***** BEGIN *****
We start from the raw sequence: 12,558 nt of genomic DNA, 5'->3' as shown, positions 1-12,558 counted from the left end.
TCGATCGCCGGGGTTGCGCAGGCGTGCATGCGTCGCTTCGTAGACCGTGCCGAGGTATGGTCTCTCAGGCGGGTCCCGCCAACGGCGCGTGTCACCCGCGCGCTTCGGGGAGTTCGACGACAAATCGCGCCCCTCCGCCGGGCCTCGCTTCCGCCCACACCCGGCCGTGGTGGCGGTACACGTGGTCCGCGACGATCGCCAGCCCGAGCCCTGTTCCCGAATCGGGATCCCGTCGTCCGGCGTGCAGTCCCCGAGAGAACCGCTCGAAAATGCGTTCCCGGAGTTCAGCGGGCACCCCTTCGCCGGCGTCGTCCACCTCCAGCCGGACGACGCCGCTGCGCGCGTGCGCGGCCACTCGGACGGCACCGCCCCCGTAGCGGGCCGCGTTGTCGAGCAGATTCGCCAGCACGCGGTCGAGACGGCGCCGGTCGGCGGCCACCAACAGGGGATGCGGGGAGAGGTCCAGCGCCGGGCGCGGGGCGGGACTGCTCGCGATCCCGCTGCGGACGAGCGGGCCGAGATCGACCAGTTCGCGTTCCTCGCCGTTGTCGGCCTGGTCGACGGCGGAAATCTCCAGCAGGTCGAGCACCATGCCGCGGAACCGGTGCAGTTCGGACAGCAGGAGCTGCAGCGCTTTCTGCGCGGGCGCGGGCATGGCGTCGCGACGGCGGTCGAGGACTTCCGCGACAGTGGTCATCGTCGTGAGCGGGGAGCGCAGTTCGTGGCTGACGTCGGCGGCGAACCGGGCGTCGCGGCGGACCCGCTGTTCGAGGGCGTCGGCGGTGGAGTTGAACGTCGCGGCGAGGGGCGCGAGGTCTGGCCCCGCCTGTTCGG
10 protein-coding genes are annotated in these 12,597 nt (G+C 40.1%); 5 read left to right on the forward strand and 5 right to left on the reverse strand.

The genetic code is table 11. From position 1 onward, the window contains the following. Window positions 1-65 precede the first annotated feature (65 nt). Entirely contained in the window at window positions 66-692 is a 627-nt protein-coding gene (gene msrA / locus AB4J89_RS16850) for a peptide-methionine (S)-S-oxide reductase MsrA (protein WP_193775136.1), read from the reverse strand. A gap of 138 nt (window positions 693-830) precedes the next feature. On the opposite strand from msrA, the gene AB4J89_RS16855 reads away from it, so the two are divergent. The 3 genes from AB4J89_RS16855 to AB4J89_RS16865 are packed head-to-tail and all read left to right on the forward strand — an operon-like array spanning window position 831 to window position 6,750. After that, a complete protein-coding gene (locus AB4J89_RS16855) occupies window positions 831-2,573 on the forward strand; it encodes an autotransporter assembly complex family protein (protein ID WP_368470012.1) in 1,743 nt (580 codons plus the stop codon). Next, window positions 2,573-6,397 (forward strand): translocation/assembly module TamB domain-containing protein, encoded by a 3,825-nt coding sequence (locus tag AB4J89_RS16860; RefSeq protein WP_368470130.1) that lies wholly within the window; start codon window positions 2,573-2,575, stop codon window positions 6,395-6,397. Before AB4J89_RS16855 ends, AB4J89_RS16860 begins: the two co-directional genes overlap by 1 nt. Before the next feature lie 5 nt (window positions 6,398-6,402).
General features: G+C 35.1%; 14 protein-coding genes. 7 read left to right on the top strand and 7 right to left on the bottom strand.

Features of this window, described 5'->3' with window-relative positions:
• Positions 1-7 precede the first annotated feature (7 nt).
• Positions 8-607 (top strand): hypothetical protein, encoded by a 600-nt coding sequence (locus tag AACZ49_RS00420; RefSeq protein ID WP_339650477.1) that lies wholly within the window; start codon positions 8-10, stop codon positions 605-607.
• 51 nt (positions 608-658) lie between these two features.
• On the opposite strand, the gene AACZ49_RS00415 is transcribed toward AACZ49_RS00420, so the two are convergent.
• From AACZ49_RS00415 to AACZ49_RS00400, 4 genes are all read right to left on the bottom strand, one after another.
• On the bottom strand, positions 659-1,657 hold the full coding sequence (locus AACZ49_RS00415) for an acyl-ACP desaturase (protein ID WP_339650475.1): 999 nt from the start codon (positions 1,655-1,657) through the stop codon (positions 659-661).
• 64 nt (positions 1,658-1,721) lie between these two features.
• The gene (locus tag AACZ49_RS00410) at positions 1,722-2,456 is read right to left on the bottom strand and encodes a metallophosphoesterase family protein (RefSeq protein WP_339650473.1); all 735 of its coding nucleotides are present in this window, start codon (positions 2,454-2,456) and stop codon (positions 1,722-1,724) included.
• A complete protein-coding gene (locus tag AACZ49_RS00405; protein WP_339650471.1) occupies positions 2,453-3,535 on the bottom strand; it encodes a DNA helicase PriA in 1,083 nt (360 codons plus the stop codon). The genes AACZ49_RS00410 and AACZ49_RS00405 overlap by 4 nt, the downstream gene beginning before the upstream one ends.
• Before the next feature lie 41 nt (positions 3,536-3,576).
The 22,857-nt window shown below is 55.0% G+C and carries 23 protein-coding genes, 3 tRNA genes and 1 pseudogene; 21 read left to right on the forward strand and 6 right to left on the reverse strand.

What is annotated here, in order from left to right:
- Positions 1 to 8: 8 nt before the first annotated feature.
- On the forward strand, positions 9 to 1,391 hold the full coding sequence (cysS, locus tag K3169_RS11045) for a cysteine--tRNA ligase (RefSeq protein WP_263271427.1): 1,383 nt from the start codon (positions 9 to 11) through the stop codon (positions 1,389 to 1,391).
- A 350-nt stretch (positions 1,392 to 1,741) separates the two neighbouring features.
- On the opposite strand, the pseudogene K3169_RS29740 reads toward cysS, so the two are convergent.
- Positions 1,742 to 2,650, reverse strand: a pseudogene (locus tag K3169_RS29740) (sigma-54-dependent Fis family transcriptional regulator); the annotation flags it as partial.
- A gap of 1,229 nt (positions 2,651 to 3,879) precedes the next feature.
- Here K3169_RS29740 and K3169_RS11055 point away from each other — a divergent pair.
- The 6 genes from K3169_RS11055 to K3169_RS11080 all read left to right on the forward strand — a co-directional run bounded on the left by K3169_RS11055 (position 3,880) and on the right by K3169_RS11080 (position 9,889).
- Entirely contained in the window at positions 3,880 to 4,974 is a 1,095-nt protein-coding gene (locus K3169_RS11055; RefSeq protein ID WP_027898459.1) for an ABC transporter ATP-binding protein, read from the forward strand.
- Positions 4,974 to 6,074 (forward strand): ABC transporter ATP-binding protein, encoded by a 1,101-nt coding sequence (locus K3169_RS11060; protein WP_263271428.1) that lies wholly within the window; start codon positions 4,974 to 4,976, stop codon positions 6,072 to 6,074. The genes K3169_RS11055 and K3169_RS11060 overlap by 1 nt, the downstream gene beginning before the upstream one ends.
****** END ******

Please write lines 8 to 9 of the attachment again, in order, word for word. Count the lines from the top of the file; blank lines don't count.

• Positions 8-607 (top strand): hypothetical protein, encoded by a 600-nt coding sequence (locus tag AACZ49_RS00420; RefSeq protein ID WP_339650477.1) that lies wholly within the window; start codon positions 8-10, stop codon positions 605-607.
• 51 nt (positions 608-658) lie between these two features.